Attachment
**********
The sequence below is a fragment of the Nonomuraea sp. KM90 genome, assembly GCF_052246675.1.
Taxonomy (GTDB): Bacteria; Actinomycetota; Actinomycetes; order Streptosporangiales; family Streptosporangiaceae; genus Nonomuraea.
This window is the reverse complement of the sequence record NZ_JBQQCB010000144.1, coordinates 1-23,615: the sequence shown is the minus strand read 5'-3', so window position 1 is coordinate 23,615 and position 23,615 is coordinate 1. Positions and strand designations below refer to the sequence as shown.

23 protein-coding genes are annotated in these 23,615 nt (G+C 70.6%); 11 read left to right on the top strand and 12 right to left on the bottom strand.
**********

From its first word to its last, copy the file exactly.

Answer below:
The sequence below is a fragment of the Nonomuraea sp. KM90 genome, assembly GCF_052246675.1.
Taxonomy (GTDB): Bacteria; Actinomycetota; Actinomycetes; order Streptosporangiales; family Streptosporangiaceae; genus Nonomuraea.
This window is the reverse complement of the sequence record NZ_JBQQCB010000144.1, coordinates 1-23,615: the sequence shown is the minus strand read 5'-3', so window position 1 is coordinate 23,615 and position 23,615 is coordinate 1. Positions and strand designations below refer to the sequence as shown.

23 protein-coding genes are annotated in these 23,615 nt (G+C 70.6%); 11 read left to right on the top strand and 12 right to left on the bottom strand.